Bryn Mawr Classical Review

BMCR 2016.06.26 on the BMCR blog

Bryn Mawr Classical Review 2016.06.26

Susan Sauvé Meyer, Plato: Laws 1 and 2. Translated with an Introduction and Commentary. Clarendon Plato series.   Oxford; New York:  Oxford University Press, 2015.  Pp. xiv, 361.  ISBN 9780199604081.  $74.00.  

Reviewed by Nicholas R. Baima, University of Missouri-Columbia (


Plato: Laws 1 and 2 includes a short introduction, an outline of Books 1 and 2, a new translation of these books, a commentary that discusses the ethical, legal, and psychological issues raised in the text, a helpful bibliography, and a thorough index. Students of Plato will greatly benefit from this book. Indeed, anyone working on the Laws should own this book.

The introduction is brief and follows fairly conventional lines of thinking; readers unfamiliar with the text will find it helpful. The introduction situates the Laws within Plato’s corpus, provides an overview of the entire Laws, offers a description of the characters in the dialogue, and gives a synopsis of Books 1 and 2.

An outline of Books 1 and 2 follows the introduction. The structure of these books is winding and often difficult to follow; the discourse seems to change subjects abruptly, only to continue at a later point in the text. Meyer’s outline provides a useful map for navigating this challenging terrain.

Trevor Saunders (1970) and Thomas Pangle (1980) produced the main English translations of the Laws.1 Both translations have advantages and disadvantages. Pangle’s translation follows a more word-for-word methodology that matches English words and Greek words with precision. However, this sometimes makes for verbose and awkward sentence constructions that fail to capture the meaning of the text. In contrast, Saunders’ translation aims for readability, but it lacks precision; for those readers who lack knowledge of Greek, they will miss out on some of the intricate philosophical points if they use Saunders’ translation. Meyer aims to offer a readable and fluent translation of the text like Saunders, but without sacrificing philosophical and philological nuance. Meyer succeeds on both fronts. Her translation reads much more like an actual conversation than Pangle’s, while still being precise. Additionally, because Meyer offers a line-by-line commentary on the text, she will note if there are any thorny philological issues at stake.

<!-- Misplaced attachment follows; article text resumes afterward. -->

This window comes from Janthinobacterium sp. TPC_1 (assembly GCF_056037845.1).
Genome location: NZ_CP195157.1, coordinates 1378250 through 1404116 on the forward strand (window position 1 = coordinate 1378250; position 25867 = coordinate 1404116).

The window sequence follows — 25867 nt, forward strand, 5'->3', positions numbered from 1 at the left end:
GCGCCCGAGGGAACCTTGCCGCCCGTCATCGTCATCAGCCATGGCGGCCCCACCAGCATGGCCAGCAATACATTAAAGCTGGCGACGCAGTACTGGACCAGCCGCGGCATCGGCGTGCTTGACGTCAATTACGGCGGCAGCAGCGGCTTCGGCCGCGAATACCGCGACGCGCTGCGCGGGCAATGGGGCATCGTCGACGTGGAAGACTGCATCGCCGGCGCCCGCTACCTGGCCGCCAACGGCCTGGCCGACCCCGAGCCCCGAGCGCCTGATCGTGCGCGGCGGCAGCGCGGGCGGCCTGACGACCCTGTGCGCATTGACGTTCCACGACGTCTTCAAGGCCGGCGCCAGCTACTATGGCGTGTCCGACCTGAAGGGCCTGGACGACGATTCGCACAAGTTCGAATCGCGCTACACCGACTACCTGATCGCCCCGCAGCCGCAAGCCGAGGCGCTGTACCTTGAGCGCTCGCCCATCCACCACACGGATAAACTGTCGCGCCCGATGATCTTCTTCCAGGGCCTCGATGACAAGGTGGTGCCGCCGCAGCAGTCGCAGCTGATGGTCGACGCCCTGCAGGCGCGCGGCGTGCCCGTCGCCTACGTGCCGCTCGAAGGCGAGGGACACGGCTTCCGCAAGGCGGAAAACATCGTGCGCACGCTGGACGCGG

In what follows I will compare translations of three important passages (1, 624a; 1, 644d-e, and 2, 654c), so that readers can get a sense of what to expect.

Laws 1, 624a

Pangle: [Athenian] “Is it a god or some human being, strangers, who is given the credit for laying down your laws?” [Clinias] “A god, stranger, a god—to say what is at any rate the most just thing. Among us Zeus, and among the Lacedaimonians, from whence this man here comes, I think they declare that it’s Apollo. Isn’t that so?” (58 words)

Saunders: [Athenian] “Tell me, gentlemen, to whom do you give the credit for establishing your codes of law? Is it a god, or a man?” [ Clinias] “A god, sir, a god—and that’s the honest truth. Among us Cretans it is Zeus; in Sparta—which is where our friend here hails from—they say it is Apollo, I believe. Isn’t that right?” (59 words)

Meyer: [Athenian] “Is it a god or a human being, Strangers, who get the credit for establishing your laws?” [ Clinias] “A god, Stranger, most assuredly a god! Here on Crete we say it is Zeus, while in Sparta, where our friend here comes from, I believe they say it is Apollo. Isn’t that so?” (51 words)

Meyer’s translation is the most concise and readable. For example, Meyer’s use of the phrase “comes from” is more colloquial and modern than Saunders’s “hails from.” Additionally, Meyer’s avoids Pangle’s longwinded and slightly misleading “to say what is at any rate the most just thing” and replaces it with the terse “most assuredly.”

Laws 1, 644d-e

Pangle: [Athenian] “Let’s think about these things in this way: let’s consider each of us living beings to be a divine puppet, put together either for their play or for some serious purpose—which, we don’t know. What we do know is that these passions work within us like tendons or cords, drawing us and pulling against one another in opposite directions toward opposing deeds, struggling in the region where virtue and vice lie separated from one another.” (76 words)

Saunders: [Athenian] “I suggest we look at the problem in this way: let’s imagine that each of us living beings is a puppet of the gods. Whether we have been constructed to serve as their plaything, or for some serious reason, is something beyond our ken, but what we certainly do know is this: we have these emotions in us, which act like cords or strings and tug us about; they work in opposition, and tug against each other to make us perform actions that are opposed correspondingly; back and forth we go across the boundary line where vice and virtue meet.” (100 words)

Meyer: [Athenian] “Let’s think about it this way. Consider each of us, living beings that we are, to be a divine puppet—whether constituted as the god’s plaything or for a serious purpose, we have no idea. What we do know is that these various experiences in us are like cords or strings that tug at us and oppose each other. They pull against each other towards opposing actions across the field where virtue is marked off from vice.” (77 words)